The Valdosta Daily Times
RAY CITY —
The Military Order of the Purple Heart has been traveling the state of Georgia since January to name cities as Purple Heart cities. On Friday morning, Ray City became the 11th city in Georgia to be named as a Purple Heart City.
The designation as a Purple Heart City is a direct result of their continuing dedication to serve and honor the United States’ military veterans. Located just seven miles from Moody Air Force Base, Ray City serves a great number of both veterans and current servicemen and women.
Surrounded by members of the Military Order of the Purple Heart, several veterans, citizens and current service men and women, Mayor Wayne Gulley welcomed everyone to the ceremony.
“I stand here before you with different emotions. One is humbling to be in the midst of true heroes. The other is excitement to be able to honor the heroes here today. When I was asked about our city becoming a Purple Heart City, I could not see how we could refuse such an honor representing those who have sacrificed so much,”said Gulley.
Ray City is also home to one of the nation's Purple Heart recipients, Gerald Chason. Chason, born and raised in Ray City, served in the United States Marine Corps in the First Division Seventh Battalion for two years. He served in Vietnam and during his service was injured by a hand grenade. Chason received his Purple Heart on March 26, 1967.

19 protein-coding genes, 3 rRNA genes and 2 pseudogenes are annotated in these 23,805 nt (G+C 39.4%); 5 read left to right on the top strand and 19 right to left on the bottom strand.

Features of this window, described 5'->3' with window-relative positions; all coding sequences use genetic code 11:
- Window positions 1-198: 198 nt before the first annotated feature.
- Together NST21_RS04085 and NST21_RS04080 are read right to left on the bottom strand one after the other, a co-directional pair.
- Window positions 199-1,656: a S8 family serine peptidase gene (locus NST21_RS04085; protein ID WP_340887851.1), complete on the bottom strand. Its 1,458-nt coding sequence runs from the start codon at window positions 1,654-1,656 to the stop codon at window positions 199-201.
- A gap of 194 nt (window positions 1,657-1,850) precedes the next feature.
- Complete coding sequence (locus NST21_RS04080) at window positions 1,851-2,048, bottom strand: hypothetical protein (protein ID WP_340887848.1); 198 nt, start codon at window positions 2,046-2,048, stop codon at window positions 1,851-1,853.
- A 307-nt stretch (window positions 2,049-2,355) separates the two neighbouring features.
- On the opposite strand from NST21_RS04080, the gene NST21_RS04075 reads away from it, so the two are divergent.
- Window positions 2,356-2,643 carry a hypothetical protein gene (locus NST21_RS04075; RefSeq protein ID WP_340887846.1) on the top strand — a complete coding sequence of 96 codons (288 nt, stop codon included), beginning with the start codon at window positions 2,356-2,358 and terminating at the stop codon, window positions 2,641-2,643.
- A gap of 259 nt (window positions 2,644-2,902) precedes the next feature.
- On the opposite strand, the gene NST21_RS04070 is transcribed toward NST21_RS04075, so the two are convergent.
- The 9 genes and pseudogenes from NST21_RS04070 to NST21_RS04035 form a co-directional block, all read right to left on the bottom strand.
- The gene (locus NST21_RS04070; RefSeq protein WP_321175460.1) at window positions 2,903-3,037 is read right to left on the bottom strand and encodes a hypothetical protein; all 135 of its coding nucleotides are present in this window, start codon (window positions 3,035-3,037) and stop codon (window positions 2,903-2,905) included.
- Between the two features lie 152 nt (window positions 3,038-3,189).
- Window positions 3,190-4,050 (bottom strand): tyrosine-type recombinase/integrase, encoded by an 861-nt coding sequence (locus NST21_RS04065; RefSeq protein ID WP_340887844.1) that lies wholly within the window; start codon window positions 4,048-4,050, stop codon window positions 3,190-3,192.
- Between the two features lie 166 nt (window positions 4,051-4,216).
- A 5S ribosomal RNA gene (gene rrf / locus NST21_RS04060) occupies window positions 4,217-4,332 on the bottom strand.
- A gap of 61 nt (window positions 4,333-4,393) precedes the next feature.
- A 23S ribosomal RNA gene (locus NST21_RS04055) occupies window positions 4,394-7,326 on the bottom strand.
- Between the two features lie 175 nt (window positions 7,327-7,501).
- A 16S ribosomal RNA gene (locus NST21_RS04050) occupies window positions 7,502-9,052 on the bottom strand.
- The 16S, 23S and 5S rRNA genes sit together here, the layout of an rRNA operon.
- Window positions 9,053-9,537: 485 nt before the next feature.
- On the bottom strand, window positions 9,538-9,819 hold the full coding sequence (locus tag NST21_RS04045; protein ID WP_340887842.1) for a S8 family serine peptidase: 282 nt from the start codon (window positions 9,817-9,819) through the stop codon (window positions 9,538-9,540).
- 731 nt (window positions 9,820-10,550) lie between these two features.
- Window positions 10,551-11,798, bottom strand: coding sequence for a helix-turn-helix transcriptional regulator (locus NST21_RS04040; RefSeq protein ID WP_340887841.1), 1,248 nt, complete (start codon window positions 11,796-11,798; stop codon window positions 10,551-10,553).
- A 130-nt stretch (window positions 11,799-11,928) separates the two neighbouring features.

During the ceremony, a proclamation was read naming Ray City as a Purple Heart City.
"Veterans have paid the high price of freedom by leaving their families and communities and placing themselves in harm’s way for the good of all. Now therefore be it resolved that the city of Ray City council designated honoring the service and sacrifice of our nation’s men and women in uniform wounded or killed by the enemy while serving to protect the freedoms enjoyed by all Americans," read Gulley.
Following the reading of the proclamation, Col. Nick Lacey, retired Air Force, presented a plaque to Chason for his sacrifice and to Chason's wife for her love and support while Chason served.
Chason said of the ceremony, "I am thankful that we have gotten to a point where we are recognizing our veterans now more than when we came out of service. When we came out, they didn't treat us right and I am glad they are doing this now."